The basic curriculum established in October 1939 served the United States Navy well throughout World War II. Aspiring aviators first spent one month at a naval reserve air base for elimination flying training, by the end of which they made their first solo flights. Those who successfully completed this indoctrination period became aviation cadets and proceeded to one of several training bases. Primary training required three months flying biplane trainers, combined with ground school. Successful cadets then moved onto intermediate training, learning basic formation flying and instrument and blind flying using obsolete front-line types and monoplane advanced trainers. Finally, cadets went to advanced training, where they practiced formation flying, aerobatics, night flying, gunnery and dive bombing, and simulated carrier landings. The total training period, including indoctrination, was seven months, after which graduates received commissions as reserve ensigns with about 200 hours of flying time in their log books. Between 1941 and 1945 the United States Navy trained over 65,000 pilots.

Until mid-1941 newly commissioned ensigns completed their operational training with front-line fleet squadrons that were shore based for routine refresher training. This was very inefficient and, as a result, the navy created advanced carrier training groups, initially one for each coast, that could undertake this task. The curriculum for newly-minted aviators devoted seventy-five hours to teaching navigation, advanced gunnery, dive and torpedo bombing, and night and instrument flying, culminating in carrier landing qualification (eight successful landings) after extensive practice on dummy flight decks ashore. From mid-1942 further advanced carrier training groups were created to accommodate the rapidly growing number of new aviators. Several escort carriers spent much of their careers serving as deck landing training vessels and two Great Lakes paddle steamers were fitted with flight decks for the same purpose.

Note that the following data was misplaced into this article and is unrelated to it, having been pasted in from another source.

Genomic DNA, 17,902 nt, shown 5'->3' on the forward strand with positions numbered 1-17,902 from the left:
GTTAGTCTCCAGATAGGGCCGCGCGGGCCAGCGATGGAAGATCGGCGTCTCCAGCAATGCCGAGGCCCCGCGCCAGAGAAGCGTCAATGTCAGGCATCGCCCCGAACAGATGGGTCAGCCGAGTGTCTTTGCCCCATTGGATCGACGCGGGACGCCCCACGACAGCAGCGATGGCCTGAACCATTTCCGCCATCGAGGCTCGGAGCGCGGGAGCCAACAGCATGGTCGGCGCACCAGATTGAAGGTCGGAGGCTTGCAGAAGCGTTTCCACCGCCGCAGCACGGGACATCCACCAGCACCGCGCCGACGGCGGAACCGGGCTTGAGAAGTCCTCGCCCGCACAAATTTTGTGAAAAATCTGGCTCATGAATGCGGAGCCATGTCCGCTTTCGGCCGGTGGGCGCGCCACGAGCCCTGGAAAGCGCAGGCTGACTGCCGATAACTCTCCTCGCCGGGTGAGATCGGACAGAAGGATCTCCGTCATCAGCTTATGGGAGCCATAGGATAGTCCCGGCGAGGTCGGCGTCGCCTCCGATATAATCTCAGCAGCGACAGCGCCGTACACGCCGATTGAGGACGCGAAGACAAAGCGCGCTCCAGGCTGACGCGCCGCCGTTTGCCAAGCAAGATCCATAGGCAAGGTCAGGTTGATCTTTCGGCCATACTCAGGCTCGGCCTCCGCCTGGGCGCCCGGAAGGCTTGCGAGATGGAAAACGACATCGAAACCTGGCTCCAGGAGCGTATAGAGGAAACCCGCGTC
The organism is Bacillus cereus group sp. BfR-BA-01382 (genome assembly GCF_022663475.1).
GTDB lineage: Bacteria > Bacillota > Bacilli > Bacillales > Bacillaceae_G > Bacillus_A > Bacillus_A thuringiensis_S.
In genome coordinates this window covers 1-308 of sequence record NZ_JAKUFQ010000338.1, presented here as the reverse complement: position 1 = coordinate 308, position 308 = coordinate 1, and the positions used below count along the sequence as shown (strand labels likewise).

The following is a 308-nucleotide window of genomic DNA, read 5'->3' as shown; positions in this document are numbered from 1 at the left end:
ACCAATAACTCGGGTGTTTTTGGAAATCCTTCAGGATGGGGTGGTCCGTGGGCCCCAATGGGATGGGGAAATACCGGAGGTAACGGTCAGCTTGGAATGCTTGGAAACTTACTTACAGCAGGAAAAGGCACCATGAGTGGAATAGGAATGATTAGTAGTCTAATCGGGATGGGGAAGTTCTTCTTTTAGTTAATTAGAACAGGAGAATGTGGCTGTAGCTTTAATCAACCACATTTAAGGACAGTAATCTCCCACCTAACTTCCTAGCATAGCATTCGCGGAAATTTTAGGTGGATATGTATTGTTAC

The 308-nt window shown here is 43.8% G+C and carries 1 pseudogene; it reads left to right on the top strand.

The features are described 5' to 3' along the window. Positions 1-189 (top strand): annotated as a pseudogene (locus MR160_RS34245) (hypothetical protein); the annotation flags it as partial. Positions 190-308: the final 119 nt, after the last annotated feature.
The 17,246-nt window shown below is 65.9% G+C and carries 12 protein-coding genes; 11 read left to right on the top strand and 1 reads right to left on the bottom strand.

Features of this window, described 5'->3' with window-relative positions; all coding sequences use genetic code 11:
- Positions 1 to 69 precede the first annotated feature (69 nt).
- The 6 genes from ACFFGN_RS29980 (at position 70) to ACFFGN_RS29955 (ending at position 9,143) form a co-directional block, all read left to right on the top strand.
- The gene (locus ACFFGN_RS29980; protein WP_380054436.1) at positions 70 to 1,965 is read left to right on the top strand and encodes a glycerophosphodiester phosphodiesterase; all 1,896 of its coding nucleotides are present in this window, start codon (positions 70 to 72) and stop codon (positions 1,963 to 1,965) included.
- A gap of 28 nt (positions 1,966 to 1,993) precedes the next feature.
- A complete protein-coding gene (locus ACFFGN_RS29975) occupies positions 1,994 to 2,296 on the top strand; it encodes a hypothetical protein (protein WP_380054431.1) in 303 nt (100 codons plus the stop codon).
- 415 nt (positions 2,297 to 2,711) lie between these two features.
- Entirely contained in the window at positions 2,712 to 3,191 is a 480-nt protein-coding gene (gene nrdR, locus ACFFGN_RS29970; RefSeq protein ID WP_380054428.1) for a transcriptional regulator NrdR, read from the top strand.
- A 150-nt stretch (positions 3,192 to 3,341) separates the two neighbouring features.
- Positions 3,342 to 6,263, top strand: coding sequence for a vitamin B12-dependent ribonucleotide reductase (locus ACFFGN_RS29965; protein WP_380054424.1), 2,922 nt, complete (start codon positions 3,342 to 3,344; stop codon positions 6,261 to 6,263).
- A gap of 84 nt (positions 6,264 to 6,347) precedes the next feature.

As the United States Navy’s ambitious program of carrier construction hit its stride, it needed to create new air groups for the new carriers. The navy also adopted a policy of withdrawing existing air groups from carriers and replacing them with new groups rather than allowing them to be ground down completely in combat. These new groups coalesced around a core of combat-experienced squadron and flight leaders with the balance of their complements made up of new graduates from the advanced carrier training groups. Before embarking on their first cruise, these new groups spent several weeks “working up,” so that the novices could start to learn all they could from the veterans.


From early 1943, the Royal Navy also began forming new squadrons that were to equip with Lend-Lease aircraft in the United States itself. These squadrons completed all their operational training in the United States before moving to the operational zones in Europe or, later, the Far East and Pacific.

A fundamental organizational difference between the American and British naval air services, on the one hand, and that of Japan, on the other, had a major impact on aircrews’ operational experience and wartime careers. Both the United States and Royal navies adhered to a squadron-based organizational pattern. The overwhelming majority of squadrons were established to operate a single aircraft type, usually between 12 and 24 machines but sometimes, especially late in the war among fighter units, with as many as 30 or more. Squadron rosters often included more aircrews than aircraft, and also included the all-important maintenance personnel: mechanics, airframe repairmen, electricians, armorers, and so on. Essentially, each squadron was self-sufficient from an operational perspective. Almost invariably, new squadrons formed or older units returning from combat re-formed around a nucleus of combat-experienced aircrew amidst a larger number of freshly-trained personnel, so that the veterans could impart their hard-won skills to the new crews.